Introduction

Some of the oil-bearing formations in the Lake Maracaibo area are strongly contaminated by clays. Gamma-ray logging has detected the presence of clay between 2500 and 3000 ft where water is being injected for secondary recovery purposes.

The reduction observed in the permeability to oil because of the clay alteration due to drilling filtrate is not easy to identify and quantify. There are several empiric techniques to attenuate the damage caused by clay dispersion to the porous media.

From the crystalographic point of view, it is not correct to generalize the different types of clays, since because of their specific properties, they react differently to water invasion; it is proposed to study the crystalographic structure of proposed to study the crystalographic structure of the clays present in some of the Lake Maracaibo formations, observing their behavior under water invasion and trying to find an adequate treatment for the damage caused by clay alteration. After experimenting with several ionic solutions, it was found that a 6.5% A1K(SO4)12H2O solution was the best inhibitor to clay dispersion in the cases studied.

THEORETICAL CONSIDERATION OF CLAY DISPERSION IN WATER SOLUTION

Clays are alkaline silicates. The alkali ions saturate a lattice structure and maintain the clay electrostatic balance. The alkali ions easily can exchange places with other types of ions. This facility to exchange their exterior ions is the reason for the wide variety of-existing natural clays.

Figs. 1 and 2 depict two different crystalographic structures, illite and kaolinite.

The alkali ions easily absorb water because of their high affinity with its molecule dipole. This causes a double effect: first, clay swelling and, second, clay dispersion. These two effects are some of the reasons for formation damage and are well known in the oil production recovery by water injection.

IONIC EXCHANGE - PREVENTIVE TREATMENT TO CLAY DISPERSION

The oil formations under study contain two types of clays, illite and kaolinite, as shown n Figs. 1 and 2.

Illite is a clay with a triple-layer crystalographic unit, while kaolinite is a double-layer crystalographic unit. The triple layer of illite is bonded through electrostatic forces, generated between the oxygen ions in the structure, and the external cations, generated from isomorphic changes that occurred in the crystalographic structure during the process of crystalization. The cations that characterize the illite are: K+, H3O+, Na+, Fe2+, Ca2+, Mg2+, Fe2+, a.d A13+. Among them, only the monovalent ones can hydrate and hydrolize easily breaking the electrostatic bonds when they migrate.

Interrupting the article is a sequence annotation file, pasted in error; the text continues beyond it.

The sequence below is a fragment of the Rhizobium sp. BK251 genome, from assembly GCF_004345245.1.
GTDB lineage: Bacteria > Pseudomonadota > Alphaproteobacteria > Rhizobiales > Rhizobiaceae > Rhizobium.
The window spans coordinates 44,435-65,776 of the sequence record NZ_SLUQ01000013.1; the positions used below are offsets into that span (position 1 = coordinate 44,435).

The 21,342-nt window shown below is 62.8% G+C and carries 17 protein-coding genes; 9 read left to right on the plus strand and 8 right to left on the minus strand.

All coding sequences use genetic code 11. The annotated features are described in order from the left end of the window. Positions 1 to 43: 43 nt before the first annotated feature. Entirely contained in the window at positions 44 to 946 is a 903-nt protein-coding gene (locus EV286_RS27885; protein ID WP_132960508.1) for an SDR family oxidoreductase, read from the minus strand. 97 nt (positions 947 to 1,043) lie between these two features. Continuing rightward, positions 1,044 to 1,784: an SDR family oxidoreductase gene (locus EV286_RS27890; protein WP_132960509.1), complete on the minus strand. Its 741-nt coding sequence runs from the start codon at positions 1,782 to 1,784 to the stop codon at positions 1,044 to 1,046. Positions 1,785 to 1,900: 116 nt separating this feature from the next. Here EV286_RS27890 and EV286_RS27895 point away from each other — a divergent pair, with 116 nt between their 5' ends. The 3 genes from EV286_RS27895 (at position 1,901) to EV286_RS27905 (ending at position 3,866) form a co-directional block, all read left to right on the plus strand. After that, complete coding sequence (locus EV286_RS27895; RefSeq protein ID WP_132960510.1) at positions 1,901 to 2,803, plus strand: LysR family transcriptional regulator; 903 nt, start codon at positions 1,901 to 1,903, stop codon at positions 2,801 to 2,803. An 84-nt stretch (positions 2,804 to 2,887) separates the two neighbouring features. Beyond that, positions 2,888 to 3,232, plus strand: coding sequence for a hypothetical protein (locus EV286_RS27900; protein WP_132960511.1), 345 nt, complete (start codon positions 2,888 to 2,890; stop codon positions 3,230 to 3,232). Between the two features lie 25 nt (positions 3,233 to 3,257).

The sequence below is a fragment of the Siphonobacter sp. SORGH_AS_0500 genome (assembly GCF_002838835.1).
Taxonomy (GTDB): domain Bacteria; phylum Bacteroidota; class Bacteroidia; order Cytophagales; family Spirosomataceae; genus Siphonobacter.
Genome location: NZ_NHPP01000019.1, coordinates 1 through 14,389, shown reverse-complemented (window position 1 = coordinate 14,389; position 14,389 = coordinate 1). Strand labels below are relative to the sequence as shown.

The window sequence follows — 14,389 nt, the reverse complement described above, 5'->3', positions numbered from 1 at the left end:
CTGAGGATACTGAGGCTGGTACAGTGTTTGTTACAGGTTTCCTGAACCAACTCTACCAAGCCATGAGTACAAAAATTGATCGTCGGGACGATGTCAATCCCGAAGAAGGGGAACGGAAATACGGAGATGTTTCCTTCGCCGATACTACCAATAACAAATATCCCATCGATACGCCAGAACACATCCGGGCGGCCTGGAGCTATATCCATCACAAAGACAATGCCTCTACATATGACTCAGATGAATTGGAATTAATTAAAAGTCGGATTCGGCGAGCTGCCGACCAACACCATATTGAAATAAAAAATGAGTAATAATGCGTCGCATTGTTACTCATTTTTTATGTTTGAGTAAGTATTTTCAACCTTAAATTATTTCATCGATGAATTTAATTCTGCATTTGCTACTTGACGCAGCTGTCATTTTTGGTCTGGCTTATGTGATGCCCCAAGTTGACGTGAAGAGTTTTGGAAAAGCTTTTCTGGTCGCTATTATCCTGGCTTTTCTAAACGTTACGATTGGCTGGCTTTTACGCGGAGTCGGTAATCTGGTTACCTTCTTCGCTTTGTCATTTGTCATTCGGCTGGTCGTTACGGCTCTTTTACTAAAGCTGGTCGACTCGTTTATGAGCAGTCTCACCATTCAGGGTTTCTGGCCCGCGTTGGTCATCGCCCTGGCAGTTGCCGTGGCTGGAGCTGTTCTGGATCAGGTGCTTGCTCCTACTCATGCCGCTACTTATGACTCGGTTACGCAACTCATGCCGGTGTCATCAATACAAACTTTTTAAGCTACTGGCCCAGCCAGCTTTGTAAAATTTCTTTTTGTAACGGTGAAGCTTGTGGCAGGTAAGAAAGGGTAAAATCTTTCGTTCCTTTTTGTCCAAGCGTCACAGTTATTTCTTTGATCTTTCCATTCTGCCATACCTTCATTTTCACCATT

EXPERIMENTAL PROCEDURE

Five representative samples of the oil formation in which the clay concentration changed were chosen. The kind of clays present were determined by means of diffraction and fluorescence X-rays. Illite and kaolinite concentration at the corresponding depths are presented in Table 1. The samples were washed with toluene and distilled water, and dried up to 230 degrees F (110 degrees C) during 24 hours.

The static effect of the different liquids under well pressure and temperature [2000 psi (136 atm), 175 degrees F (79-4 degrees C)] was determined during 3 hours. Afterward, the samples were screened to determine the size of the dispersed particles. Similar mesh-sized particles were analyzed by diffraction and fluorescence X-ray to determine the clay concentration for each particle size.

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